You can no longer have an unpopular opinion in the MSM

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    You can no longer have an unpopular opinion in the MSM

    https://www.washingtonpost.com/opini...ew-york-times/

    The New York Times published an op-ed by Sen. Tom Cotton (R-Ark.) on Wednesday headlined “Send In the Troops,” advocating invocation of the Insurrection Act and deployment of active-duty military personnel against lawbreaking associated with the protests in U.S. cities over the death of George Floyd. The backlash was immediate: Critics deplored a fascistic posture that threatened the safety of African Americans, against whom our country’s military assets would be trained.


    “Running this puts Black @NYTimes staff in danger,” tweeted staffers at the newspaper.

    Within hours, Editorial Page Editor James Bennet took a defensive stance on Twitter, writing, “I want to explain why we published the piece today by Senator Tom Cotton.” His defense begat more outrage. On Thursday morning, Times publisher A.G. Sulzberger sent a memo to colleagues defending the decision. Bennet also wrote a more formal defense expanding on his tweets.

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    Yet, by late afternoon Thursday, the Times had bailed on the entire affair: “We’ve examined the piece and the process leading up to its publication,” the paper said in a statement. “This review made clear that a rushed editorial process led to the publication of an Op-Ed that did not meet our standards. As a result, we’re planning to examine both short term and long term changes, to include expanding our fact checking operation and reducing the number of Op-Eds we publish.”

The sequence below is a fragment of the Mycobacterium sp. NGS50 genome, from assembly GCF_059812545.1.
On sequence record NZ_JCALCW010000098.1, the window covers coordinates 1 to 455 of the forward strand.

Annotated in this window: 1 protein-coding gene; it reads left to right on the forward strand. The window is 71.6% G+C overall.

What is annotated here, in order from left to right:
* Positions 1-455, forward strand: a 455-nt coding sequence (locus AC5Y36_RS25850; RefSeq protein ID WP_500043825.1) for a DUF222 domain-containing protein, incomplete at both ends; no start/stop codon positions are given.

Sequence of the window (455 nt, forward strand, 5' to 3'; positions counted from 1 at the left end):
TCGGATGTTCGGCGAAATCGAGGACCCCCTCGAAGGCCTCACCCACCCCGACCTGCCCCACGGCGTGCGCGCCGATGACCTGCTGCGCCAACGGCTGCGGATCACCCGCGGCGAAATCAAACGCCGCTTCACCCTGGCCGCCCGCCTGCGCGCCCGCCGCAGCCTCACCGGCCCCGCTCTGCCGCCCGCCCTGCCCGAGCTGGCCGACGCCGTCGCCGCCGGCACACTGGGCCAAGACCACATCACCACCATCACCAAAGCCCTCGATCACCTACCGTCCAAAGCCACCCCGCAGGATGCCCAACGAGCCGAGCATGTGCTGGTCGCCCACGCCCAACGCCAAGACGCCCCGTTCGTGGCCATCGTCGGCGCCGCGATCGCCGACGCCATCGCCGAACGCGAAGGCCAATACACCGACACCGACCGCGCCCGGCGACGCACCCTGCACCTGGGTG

One moment, Cotton’s op-ed upheld the “principle of openness to a range of opinions,” according to Sulzberger’s memo to staffers. The next moment, its publication fell beneath the newspaper’s lofty requirements.

    What happened here?


    A reading problem, for one. A staff meeting on Thursday afternoon produced the revelation that Bennet himself hadn’t read the op-ed before its publication, according to a report in the New York Times itself. The boss’s failure to inspect every piece of copy churning through the Opinion section is in itself no scandal, considering its voluminous output. The culprit in this case, however, was a collective, shared sense that Cotton’s proposal to invade urban America with U.S. troops was fit to proceed along the usual editorial glide path.

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    That, it was not.

    The final word from the Times placed the Cotton episode in the realm of management breakdown. In this regard, it bore a resemblance to a high-profile mess at CNN in 2017. A trio of veteran CNN journalists resigned from the network after publishing a story about Trump associate Anthony Scaramucci’s alleged ties to Russia. CNN retracted the story because of a “breach in the process,” though it failed to specify what aspects of the story were false or misguided.